At least until it really counted.
Peterson's 8-yard touchdown run, his second of the night started by a shoulder-shake to fake Urlacher at the line of scrimmage, sent the Vikings past the Bears 20-13 on Monday for their fifth straight victory.
"Couldn't finish," said Urlacher, who kept his sparse postgame comments to grouchy sentence fragments.
The Vikings (8-6) stayed in control of the NFC's last wild-card spot, despite four turnovers and a missed extra point. Tarvaris Jackson's career-high 249 yards passing were overshadowed by three interceptions, mistakes that led to a 13-3 Bears advantage until Peterson's first score early in the third.
"It just shows people and shows ourself that we can win all kinds of ways," said Jackson, who completed 18 of his 29 throws.
Peterson finished with 78 yards on 20 carries, just enough to keep Minnesota one game in front of New Orleans and Washington in the conference race. Defending NFC champion Chicago (5-9) was officially eliminated from contention.
"We know you have to play a complete game, and in the end those same guys who made plays early have to step up there in the fourth quarter," said Bears coach Lovie Smith, who winced while his team was whistled for 11 penalties totaling 95 yards.
Coming off the self-declared worst game of his career, just 3 yards on 14 carries against the San Francisco 49ers, Peterson had trouble finding room to run again for most of the night and took the blame from coaches for a fumble on a botched first-half handoff.
Then in the fourth quarter, with Jackson sidelined temporarily by a cramp in his calf muscle, Peterson added another clip to his rookie highlight video.
On third-and-goal, after brushing backup Brooks Bollinger during a bad handoff, Peterson stutter-stepped to freeze Urlacher before darting left and scurrying over the goal line. Urlacher just shook his head, while Peterson hammed it up with teammates in the end zone.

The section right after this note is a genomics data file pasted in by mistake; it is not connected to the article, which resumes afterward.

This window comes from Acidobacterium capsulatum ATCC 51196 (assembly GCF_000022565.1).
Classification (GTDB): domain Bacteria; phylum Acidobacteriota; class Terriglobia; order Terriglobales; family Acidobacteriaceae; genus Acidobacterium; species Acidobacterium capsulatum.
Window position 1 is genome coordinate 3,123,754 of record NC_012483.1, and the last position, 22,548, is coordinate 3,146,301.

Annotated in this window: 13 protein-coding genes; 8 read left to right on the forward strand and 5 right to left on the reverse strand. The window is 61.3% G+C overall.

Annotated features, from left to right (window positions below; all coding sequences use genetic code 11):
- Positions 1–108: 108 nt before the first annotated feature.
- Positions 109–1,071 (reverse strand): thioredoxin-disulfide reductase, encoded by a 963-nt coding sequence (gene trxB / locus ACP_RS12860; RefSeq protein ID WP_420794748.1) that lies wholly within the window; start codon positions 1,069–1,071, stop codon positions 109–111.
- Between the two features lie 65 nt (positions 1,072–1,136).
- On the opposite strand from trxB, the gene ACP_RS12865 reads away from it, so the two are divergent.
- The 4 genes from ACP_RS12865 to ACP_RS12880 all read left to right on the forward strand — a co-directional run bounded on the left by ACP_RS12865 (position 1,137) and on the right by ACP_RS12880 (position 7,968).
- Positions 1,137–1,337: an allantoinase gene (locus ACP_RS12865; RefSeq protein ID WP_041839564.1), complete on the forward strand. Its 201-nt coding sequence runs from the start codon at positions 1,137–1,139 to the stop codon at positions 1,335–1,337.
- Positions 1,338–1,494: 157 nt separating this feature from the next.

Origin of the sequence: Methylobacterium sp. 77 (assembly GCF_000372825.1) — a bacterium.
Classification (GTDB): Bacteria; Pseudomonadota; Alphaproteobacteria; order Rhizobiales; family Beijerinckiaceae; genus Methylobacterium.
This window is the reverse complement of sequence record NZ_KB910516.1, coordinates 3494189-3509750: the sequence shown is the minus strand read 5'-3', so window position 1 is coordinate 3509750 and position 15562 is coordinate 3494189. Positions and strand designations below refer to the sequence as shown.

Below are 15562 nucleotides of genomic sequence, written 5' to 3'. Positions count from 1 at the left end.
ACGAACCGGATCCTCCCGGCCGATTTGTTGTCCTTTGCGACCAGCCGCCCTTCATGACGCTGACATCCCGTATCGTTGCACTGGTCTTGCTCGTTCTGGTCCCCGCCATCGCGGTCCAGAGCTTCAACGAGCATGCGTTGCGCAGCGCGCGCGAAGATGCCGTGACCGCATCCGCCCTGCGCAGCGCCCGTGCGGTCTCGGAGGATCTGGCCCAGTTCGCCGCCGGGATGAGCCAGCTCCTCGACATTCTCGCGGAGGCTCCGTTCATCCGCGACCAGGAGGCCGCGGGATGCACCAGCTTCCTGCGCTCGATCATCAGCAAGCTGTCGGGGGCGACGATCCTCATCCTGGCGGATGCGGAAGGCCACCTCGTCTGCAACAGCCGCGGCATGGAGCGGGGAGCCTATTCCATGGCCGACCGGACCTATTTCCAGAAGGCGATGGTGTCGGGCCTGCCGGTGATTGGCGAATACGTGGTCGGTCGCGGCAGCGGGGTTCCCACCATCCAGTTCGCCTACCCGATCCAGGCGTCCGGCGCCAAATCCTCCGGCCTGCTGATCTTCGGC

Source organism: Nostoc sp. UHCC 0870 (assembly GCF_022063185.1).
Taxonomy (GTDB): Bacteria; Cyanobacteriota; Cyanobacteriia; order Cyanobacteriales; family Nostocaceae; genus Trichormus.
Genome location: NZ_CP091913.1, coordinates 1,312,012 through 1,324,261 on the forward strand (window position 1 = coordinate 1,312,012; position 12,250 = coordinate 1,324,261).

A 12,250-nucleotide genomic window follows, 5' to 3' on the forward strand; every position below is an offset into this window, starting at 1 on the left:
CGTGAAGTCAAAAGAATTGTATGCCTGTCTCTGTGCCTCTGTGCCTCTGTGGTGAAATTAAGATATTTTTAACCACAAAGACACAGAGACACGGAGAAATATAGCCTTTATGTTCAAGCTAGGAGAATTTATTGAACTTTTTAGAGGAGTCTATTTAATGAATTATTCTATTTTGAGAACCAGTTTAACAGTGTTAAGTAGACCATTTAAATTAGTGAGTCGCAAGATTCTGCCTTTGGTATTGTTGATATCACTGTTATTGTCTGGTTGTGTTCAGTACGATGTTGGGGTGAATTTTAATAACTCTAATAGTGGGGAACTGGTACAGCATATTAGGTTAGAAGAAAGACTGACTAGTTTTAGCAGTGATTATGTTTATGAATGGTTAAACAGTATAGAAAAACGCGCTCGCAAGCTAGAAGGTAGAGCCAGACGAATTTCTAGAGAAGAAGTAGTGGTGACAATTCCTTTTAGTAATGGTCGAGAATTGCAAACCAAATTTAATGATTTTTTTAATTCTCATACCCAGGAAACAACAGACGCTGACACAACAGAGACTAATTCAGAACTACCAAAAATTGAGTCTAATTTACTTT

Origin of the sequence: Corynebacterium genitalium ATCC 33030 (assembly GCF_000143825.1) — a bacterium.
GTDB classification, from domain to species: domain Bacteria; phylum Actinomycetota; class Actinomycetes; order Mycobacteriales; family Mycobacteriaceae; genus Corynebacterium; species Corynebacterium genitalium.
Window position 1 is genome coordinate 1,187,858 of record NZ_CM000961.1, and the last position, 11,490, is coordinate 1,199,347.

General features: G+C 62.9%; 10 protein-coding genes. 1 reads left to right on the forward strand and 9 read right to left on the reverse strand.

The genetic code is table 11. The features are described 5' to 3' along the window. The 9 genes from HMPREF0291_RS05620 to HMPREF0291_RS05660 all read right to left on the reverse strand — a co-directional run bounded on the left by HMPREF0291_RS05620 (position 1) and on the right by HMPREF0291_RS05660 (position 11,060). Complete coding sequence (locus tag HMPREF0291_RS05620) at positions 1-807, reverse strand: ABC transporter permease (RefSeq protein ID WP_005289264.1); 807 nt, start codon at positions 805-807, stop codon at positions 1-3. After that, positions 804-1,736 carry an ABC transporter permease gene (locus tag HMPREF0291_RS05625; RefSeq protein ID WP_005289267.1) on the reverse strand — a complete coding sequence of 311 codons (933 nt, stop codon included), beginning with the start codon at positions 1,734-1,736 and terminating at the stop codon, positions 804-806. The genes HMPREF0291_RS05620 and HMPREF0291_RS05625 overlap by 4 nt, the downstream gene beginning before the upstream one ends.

"It was a communication error, but I was able to make a big play out of it," Peterson said.
Bollinger's dive forward on a draw play gave the Vikings the 2-point conversion and a 20-13 lead with 10:56 left, plenty of time for Chicago to come back.
Kyle Orton, though, didn't have it in him. In his first start in two years, the Bears quarterback avoided turnovers until the very end. His long pass to the end zone just after the 2-minute warning was intercepted by Darren Sharper.
Too many of Orton's throws were way off target, though. He completed 22 of 36 passes for 184 yards.
"The more you play the more comfortable you get, but I didn't make enough plays to win," Orton said. "I felt comfortable in the game. We just didn't make enough plays. Put that on me."
The throw that hurt Orton the most came near the end of the third quarter, on fourth-and-1 at the Minnesota 35. On a curious call, Orton lofted a swing pass to fullback Jason McKie that sailed over his head. After the exchange, Peterson got going and led the drive for the winning score.
The Vikings have come a long way since Nov. 11, when they were whipped on the road by the rival Packers by a humbling score of 34-0.